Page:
In mild traumatic brain injury cases, jurors may not be able to see the outward symptoms of a plaintiff's brain damage immediately. Because of that, it’s critical for a plaintiff’s attorney to lay the groundwork for a significant damage request by conveying the severity of the injury in the first moments of an opening statement. In Wicker v. American Family Insurance, Cash, Krugler & Fredericks’ Alwyn Fredericks combined visual aids and clear analogies during his opening to set up a seven-figure verdict in his client’s 2015 trial.
Fredericks’ client, Jewel Wicker, claimed she suffered a mild traumatic brain injury when a produce box truck nearly crushed her car in a 2012 crash in Atlanta. The defense admitted fault for the accident but disputed damages.
In his opening, Fredericks used both computer animation and a printed trial board to demonstrate the circumstances and location of Wicker’s brain injury. As an animation demonstrated a figure’s head thrown violently forward and back, Fredericks said “It’s kind of like the shaken baby syndrome… the baby is shaken, the brain is shaken around inside of the head. You don’t see any injuries outside. No broken skull, it’s not going to show up on a CT scan, but something is wrong with that brain.”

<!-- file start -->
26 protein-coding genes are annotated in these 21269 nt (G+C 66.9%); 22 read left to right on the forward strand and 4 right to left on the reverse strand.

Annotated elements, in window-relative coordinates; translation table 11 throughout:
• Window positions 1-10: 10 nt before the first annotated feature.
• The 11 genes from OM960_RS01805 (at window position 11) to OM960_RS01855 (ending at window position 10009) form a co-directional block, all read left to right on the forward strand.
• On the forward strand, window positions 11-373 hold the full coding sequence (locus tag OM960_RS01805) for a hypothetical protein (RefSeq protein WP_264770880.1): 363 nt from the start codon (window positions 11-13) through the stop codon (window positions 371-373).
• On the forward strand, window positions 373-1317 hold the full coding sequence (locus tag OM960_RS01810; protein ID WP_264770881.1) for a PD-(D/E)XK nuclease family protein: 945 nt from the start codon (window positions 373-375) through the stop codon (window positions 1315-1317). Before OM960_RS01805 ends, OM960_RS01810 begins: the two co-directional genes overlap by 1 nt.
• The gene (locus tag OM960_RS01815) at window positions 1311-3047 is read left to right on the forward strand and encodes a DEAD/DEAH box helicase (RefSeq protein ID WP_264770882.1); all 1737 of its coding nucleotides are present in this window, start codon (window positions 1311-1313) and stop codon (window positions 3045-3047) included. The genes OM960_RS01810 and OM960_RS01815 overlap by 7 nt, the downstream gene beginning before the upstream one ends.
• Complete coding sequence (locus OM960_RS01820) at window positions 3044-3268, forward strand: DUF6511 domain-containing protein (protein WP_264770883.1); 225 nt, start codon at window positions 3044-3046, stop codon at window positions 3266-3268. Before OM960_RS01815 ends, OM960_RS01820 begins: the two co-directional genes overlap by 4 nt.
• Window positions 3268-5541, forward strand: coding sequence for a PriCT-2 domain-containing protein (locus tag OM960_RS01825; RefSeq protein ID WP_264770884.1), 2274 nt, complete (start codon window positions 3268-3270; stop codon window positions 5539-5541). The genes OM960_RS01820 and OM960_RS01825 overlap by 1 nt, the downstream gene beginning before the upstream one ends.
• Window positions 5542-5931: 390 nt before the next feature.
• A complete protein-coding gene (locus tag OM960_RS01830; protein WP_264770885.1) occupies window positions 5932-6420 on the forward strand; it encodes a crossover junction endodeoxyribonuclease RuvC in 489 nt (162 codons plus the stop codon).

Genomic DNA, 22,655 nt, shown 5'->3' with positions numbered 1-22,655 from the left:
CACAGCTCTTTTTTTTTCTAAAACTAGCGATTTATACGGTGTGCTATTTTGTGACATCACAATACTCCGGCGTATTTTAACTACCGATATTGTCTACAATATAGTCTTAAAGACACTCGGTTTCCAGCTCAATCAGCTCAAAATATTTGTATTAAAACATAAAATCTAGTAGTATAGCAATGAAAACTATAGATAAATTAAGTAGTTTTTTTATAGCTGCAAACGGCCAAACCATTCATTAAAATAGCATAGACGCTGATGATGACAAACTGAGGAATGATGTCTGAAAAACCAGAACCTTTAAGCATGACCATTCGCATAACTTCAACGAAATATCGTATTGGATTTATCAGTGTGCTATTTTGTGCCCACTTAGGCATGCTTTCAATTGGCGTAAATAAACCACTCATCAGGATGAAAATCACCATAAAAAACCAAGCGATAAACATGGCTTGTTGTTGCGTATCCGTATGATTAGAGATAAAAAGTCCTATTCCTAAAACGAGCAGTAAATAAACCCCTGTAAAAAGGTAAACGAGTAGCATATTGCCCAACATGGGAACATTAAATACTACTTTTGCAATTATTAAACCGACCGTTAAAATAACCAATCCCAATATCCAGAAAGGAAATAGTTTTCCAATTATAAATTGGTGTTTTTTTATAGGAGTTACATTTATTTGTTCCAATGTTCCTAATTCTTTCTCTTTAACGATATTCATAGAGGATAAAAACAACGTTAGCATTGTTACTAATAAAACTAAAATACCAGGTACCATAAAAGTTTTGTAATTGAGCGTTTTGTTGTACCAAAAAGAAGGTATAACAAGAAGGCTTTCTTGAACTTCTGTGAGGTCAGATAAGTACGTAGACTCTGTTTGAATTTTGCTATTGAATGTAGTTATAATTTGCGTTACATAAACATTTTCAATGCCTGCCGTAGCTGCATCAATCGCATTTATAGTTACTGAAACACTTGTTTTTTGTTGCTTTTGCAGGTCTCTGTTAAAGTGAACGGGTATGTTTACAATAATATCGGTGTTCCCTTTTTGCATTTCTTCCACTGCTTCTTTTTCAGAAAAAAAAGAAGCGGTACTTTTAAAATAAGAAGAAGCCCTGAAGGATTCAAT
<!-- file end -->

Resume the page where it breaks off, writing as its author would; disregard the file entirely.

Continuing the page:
Fredericks went on to describe what he said was the axonal brain injury Wicker suffered in the crash. “That essentially is when the superhighway in yoyr brain is affected,” Fredericks explained, as a computer animation demonstrating brain function played. “That white line, that sheath right there, carries information from one cell to the other. And when your brain is struck, or you have a… twisting injury, that sheath is affected and it impacts your ability to carry information from cell to cell. And that’s what affects your memory, and that’s what affects your cognitive functioning.”
Fredericks told jurors medical evidence would prove the injury had lasting effects on Wicker. “There is no such thing as a small brain injury, and you will see why we believe there should be an award in the millions for Jewel.” Fredericks said. “Jewel Wicker has a permanent, mild traumatic brain injury. She didn’t have that before she was run over. There is no such thing as a small brain injury.”
Fredericks’ opening helped deliver a $3.5 million verdict in the case.
Email Arlin Crisco at firstname.lastname@example.org.
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